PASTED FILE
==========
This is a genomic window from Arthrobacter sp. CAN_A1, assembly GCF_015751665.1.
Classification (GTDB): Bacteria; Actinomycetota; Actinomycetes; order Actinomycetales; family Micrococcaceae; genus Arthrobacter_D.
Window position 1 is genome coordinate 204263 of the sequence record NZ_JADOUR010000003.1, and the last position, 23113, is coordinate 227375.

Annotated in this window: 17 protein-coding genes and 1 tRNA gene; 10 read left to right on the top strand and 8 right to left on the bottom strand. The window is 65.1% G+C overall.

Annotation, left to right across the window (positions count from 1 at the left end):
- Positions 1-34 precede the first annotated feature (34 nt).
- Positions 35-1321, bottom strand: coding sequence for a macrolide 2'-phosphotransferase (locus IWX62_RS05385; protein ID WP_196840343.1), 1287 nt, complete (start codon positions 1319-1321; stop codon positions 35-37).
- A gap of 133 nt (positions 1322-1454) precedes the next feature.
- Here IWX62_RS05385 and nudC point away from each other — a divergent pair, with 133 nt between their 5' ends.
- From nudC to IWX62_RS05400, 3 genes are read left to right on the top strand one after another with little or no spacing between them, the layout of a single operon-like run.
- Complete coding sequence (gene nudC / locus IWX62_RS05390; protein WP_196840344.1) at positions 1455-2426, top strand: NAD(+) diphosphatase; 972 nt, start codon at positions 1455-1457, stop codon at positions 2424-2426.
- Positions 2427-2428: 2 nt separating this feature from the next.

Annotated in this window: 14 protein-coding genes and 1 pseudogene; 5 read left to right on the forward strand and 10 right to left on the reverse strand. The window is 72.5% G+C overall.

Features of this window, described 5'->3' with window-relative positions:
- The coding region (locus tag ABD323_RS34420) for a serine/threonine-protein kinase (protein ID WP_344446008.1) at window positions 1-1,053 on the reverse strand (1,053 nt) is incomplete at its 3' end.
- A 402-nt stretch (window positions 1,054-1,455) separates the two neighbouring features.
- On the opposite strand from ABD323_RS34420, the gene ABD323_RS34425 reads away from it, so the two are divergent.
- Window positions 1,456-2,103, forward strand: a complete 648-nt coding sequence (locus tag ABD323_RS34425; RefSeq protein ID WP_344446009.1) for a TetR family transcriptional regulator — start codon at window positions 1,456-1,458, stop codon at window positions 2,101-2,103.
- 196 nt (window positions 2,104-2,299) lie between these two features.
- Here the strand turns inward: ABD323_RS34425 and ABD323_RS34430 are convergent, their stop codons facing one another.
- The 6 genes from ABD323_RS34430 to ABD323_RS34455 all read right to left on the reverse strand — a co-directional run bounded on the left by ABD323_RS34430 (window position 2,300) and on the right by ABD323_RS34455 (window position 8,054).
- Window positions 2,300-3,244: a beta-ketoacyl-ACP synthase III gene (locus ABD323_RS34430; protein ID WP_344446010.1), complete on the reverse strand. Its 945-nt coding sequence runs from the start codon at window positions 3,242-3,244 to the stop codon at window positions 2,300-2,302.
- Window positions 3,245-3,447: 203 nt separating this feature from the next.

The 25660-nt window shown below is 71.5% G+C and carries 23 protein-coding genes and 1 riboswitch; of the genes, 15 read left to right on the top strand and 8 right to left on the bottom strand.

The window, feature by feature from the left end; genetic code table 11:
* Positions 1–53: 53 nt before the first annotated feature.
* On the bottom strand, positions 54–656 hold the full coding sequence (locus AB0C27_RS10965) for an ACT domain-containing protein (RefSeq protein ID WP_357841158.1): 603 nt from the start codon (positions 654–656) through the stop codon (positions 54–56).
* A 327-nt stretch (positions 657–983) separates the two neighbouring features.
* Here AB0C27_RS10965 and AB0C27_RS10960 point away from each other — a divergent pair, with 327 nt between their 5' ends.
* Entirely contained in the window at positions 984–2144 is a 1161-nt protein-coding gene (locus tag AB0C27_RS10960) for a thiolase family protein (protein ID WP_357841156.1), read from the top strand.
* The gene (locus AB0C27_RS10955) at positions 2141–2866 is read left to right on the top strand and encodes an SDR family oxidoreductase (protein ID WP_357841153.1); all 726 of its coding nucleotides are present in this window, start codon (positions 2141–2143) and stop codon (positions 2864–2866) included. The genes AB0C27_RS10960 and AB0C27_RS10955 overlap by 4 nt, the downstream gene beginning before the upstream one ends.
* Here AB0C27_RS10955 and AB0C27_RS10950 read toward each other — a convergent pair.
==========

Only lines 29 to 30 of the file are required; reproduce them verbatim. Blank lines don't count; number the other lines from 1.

* Here AB0C27_RS10965 and AB0C27_RS10960 point away from each other — a divergent pair, with 327 nt between their 5' ends.
* Entirely contained in the window at positions 984–2144 is a 1161-nt protein-coding gene (locus tag AB0C27_RS10960) for a thiolase family protein (protein ID WP_357841156.1), read from the top strand.